Joe Carrigan: [00:02:50] Who'd have thought?
Dave Bittner: [00:02:51] I know. I know. There's some interesting statistics here. They're saying throughout 2019, there were over 285,000 attempts to infect over 37,000 users who were seeking to watch "Star Wars" movies. That's what Kaspersky tracked (laughter). So there's some recommendations here from Kaspersky. Of course, pay attention to official movie release dates. And don't click on suspicious links...
Joe Carrigan: [00:03:14] Right.
Dave Bittner: [00:03:14] ...Even if they're promising you a new film. Look at the download file extension.
Joe Carrigan: [00:03:19] Yep.
Dave Bittner: [00:03:19] Make sure it's an actual video extension. Check the website's authenticity. And use a reliable anti-malware solution. I would add, don't try to steal movies (laughter).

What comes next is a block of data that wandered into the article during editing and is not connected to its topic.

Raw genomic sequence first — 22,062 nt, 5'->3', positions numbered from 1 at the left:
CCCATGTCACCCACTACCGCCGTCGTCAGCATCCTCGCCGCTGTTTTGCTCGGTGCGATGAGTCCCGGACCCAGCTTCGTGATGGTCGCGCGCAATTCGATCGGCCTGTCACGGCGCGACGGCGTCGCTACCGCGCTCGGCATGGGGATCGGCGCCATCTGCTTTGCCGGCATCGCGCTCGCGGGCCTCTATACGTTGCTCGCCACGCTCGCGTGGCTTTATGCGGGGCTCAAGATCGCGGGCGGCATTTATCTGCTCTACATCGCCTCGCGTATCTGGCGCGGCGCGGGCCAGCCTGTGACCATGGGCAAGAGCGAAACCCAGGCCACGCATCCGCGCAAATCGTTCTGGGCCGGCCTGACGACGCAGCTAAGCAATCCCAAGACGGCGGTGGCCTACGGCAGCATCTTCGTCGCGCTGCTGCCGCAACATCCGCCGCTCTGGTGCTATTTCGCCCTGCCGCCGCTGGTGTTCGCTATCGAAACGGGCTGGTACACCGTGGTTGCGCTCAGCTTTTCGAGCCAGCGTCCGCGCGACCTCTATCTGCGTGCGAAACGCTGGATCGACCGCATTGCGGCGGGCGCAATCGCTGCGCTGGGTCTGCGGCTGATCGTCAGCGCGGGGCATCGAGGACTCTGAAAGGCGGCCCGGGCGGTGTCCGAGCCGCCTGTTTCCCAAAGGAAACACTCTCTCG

Joe Carrigan: [00:03:29] I would add that as well, yeah. These streaming services are never going to try to distribute their media through torrents.
Dave Bittner: [00:03:36] Right.
Joe Carrigan: [00:03:36] It's just not a legitimate way to distribute media that you pay for. It's a great way to distribute free media, such as Linux distributions, and I use it all the time for that. But then when I get the Linux distribution, I verify it, at a minimum by checking the hash that's on the website. But there are other ways you can verify it as well, with signatures. But at a minimum, you should be checking the hash of the file when you get it.
Dave Bittner: [00:03:55] Yep. Yep. So if you're a "Star Wars" fan, like some of us, pony up and go see it in the theater. Get yourself a Disney+ subscription, and then you can watch all of them when they're released (laughter).
Joe Carrigan: [00:04:07] Right.
Dave Bittner: [00:04:07] And you don't put yourself at risk for these kinds of things. But...